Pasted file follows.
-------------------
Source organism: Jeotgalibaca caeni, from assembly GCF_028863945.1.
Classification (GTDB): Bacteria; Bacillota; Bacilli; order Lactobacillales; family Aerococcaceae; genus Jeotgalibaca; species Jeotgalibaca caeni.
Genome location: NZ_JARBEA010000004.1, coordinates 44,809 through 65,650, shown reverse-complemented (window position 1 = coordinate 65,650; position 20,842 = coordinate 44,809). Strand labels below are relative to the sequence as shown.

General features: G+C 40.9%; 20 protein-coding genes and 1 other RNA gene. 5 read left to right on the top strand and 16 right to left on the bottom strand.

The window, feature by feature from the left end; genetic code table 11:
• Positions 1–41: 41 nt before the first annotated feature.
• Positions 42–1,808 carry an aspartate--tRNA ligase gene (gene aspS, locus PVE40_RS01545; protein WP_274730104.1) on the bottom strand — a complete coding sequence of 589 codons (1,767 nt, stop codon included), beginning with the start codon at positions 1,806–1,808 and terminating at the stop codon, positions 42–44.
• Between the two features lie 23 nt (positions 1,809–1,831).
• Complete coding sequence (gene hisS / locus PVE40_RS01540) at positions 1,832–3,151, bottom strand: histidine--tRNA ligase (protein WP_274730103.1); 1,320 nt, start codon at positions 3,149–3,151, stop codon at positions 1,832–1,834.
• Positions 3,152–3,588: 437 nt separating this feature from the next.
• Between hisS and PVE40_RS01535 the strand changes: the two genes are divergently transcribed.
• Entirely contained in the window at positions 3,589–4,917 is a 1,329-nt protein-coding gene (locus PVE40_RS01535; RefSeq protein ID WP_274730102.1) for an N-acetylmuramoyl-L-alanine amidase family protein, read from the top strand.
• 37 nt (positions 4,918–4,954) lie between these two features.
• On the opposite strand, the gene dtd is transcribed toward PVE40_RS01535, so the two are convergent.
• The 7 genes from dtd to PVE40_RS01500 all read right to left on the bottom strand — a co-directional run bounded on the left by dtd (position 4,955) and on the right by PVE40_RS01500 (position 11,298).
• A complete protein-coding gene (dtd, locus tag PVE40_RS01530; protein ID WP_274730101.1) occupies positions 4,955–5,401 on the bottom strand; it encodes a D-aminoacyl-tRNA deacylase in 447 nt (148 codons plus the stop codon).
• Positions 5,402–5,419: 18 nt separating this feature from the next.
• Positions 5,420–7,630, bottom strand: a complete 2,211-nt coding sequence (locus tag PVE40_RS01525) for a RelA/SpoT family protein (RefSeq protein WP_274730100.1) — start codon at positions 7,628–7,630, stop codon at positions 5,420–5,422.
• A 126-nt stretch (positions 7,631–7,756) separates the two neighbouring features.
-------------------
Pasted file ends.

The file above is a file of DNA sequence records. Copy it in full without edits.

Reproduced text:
Source organism: Jeotgalibaca caeni, from assembly GCF_028863945.1.
Classification (GTDB): Bacteria; Bacillota; Bacilli; order Lactobacillales; family Aerococcaceae; genus Jeotgalibaca; species Jeotgalibaca caeni.
Genome location: NZ_JARBEA010000004.1, coordinates 44,809 through 65,650, shown reverse-complemented (window position 1 = coordinate 65,650; position 20,842 = coordinate 44,809). Strand labels below are relative to the sequence as shown.

General features: G+C 40.9%; 20 protein-coding genes and 1 other RNA gene. 5 read left to right on the top strand and 16 right to left on the bottom strand.

The window, feature by feature from the left end; genetic code table 11:
• Positions 1–41: 41 nt before the first annotated feature.
• Positions 42–1,808 carry an aspartate--tRNA ligase gene (gene aspS, locus PVE40_RS01545; protein WP_274730104.1) on the bottom strand — a complete coding sequence of 589 codons (1,767 nt, stop codon included), beginning with the start codon at positions 1,806–1,808 and terminating at the stop codon, positions 42–44.
• Between the two features lie 23 nt (positions 1,809–1,831).
• Complete coding sequence (gene hisS / locus PVE40_RS01540) at positions 1,832–3,151, bottom strand: histidine--tRNA ligase (protein WP_274730103.1); 1,320 nt, start codon at positions 3,149–3,151, stop codon at positions 1,832–1,834.
• Positions 3,152–3,588: 437 nt separating this feature from the next.
• Between hisS and PVE40_RS01535 the strand changes: the two genes are divergently transcribed.
• Entirely contained in the window at positions 3,589–4,917 is a 1,329-nt protein-coding gene (locus PVE40_RS01535; RefSeq protein ID WP_274730102.1) for an N-acetylmuramoyl-L-alanine amidase family protein, read from the top strand.
• 37 nt (positions 4,918–4,954) lie between these two features.
• On the opposite strand, the gene dtd is transcribed toward PVE40_RS01535, so the two are convergent.
• The 7 genes from dtd to PVE40_RS01500 all read right to left on the bottom strand — a co-directional run bounded on the left by dtd (position 4,955) and on the right by PVE40_RS01500 (position 11,298).
• A complete protein-coding gene (dtd, locus tag PVE40_RS01530; protein ID WP_274730101.1) occupies positions 4,955–5,401 on the bottom strand; it encodes a D-aminoacyl-tRNA deacylase in 447 nt (148 codons plus the stop codon).
• Positions 5,402–5,419: 18 nt separating this feature from the next.
• Positions 5,420–7,630, bottom strand: a complete 2,211-nt coding sequence (locus tag PVE40_RS01525) for a RelA/SpoT family protein (RefSeq protein WP_274730100.1) — start codon at positions 7,628–7,630, stop codon at positions 5,420–5,422.
• A 126-nt stretch (positions 7,631–7,756) separates the two neighbouring features.